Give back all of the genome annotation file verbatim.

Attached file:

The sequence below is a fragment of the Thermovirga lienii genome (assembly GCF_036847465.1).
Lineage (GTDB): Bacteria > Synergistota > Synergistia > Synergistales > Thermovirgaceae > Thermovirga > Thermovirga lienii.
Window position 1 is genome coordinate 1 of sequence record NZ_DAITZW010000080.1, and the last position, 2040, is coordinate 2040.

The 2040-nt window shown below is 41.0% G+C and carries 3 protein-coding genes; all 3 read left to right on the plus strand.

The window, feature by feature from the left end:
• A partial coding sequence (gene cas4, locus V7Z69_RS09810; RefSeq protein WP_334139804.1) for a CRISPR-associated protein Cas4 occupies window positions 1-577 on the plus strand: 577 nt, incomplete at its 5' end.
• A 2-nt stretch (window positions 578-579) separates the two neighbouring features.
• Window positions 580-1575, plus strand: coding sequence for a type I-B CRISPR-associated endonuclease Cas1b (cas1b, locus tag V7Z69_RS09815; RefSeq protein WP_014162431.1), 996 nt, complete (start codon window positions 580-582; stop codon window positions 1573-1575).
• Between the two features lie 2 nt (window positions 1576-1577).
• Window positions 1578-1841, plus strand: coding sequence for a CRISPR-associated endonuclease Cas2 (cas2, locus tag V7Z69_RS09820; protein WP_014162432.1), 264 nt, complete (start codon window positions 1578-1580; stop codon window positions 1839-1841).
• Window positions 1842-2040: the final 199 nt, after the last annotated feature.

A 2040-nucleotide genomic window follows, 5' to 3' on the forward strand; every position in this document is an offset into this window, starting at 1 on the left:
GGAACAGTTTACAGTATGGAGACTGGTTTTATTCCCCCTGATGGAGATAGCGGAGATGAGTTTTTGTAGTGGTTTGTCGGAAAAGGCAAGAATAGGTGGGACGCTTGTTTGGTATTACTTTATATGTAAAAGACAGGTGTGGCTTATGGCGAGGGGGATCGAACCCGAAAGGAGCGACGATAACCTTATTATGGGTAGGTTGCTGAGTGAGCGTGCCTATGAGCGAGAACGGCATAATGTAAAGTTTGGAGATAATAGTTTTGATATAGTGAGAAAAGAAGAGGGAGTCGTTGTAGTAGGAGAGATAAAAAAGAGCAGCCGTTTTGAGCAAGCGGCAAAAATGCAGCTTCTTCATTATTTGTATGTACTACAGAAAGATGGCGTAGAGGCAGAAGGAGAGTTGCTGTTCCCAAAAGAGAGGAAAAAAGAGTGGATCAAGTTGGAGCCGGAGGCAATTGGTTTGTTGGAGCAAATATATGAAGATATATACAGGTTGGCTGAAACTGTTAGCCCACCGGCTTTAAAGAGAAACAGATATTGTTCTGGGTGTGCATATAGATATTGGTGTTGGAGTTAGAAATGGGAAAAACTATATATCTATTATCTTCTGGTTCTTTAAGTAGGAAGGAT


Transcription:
The sequence below is a fragment of the Thermovirga lienii genome (assembly GCF_036847465.1).
Lineage (GTDB): Bacteria > Synergistota > Synergistia > Synergistales > Thermovirgaceae > Thermovirga > Thermovirga lienii.
Window position 1 is genome coordinate 1 of sequence record NZ_DAITZW010000080.1, and the last position, 2040, is coordinate 2040.

The 2040-nt window shown below is 41.0% G+C and carries 3 protein-coding genes; all 3 read left to right on the plus strand.

The window, feature by feature from the left end:
• A partial coding sequence (gene cas4, locus V7Z69_RS09810; RefSeq protein WP_334139804.1) for a CRISPR-associated protein Cas4 occupies window positions 1-577 on the plus strand: 577 nt, incomplete at its 5' end.
• A 2-nt stretch (window positions 578-579) separates the two neighbouring features.
• Window positions 580-1575, plus strand: coding sequence for a type I-B CRISPR-associated endonuclease Cas1b (cas1b, locus tag V7Z69_RS09815; RefSeq protein WP_014162431.1), 996 nt, complete (start codon window positions 580-582; stop codon window positions 1573-1575).
• Between the two features lie 2 nt (window positions 1576-1577).
• Window positions 1578-1841, plus strand: coding sequence for a CRISPR-associated endonuclease Cas2 (cas2, locus tag V7Z69_RS09820; protein WP_014162432.1), 264 nt, complete (start codon window positions 1578-1580; stop codon window positions 1839-1841).
• Window positions 1842-2040: the final 199 nt, after the last annotated feature.

A 2040-nucleotide genomic window follows, 5' to 3' on the forward strand; every position in this document is an offset into this window, starting at 1 on the left:
GGAACAGTTTACAGTATGGAGACTGGTTTTATTCCCCCTGATGGAGATAGCGGAGATGAGTTTTTGTAGTGGTTTGTCGGAAAAGGCAAGAATAGGTGGGACGCTTGTTTGGTATTACTTTATATGTAAAAGACAGGTGTGGCTTATGGCGAGGGGGATCGAACCCGAAAGGAGCGACGATAACCTTATTATGGGTAGGTTGCTGAGTGAGCGTGCCTATGAGCGAGAACGGCATAATGTAAAGTTTGGAGATAATAGTTTTGATATAGTGAGAAAAGAAGAGGGAGTCGTTGTAGTAGGAGAGATAAAAAAGAGCAGCCGTTTTGAGCAAGCGGCAAAAATGCAGCTTCTTCATTATTTGTATGTACTACAGAAAGATGGCGTAGAGGCAGAAGGAGAGTTGCTGTTCCCAAAAGAGAGGAAAAAAGAGTGGATCAAGTTGGAGCCGGAGGCAATTGGTTTGTTGGAGCAAATATATGAAGATATATACAGGTTGGCTGAAACTGTTAGCCCACCGGCTTTAAAGAGAAACAGATATTGTTCTGGGTGTGCATATAGATATTGGTGTTGGAGTTAGAAATGGGAAAAACTATATATCTATTATCTTCTGGTTCTTTAAGTAGGAAGGAT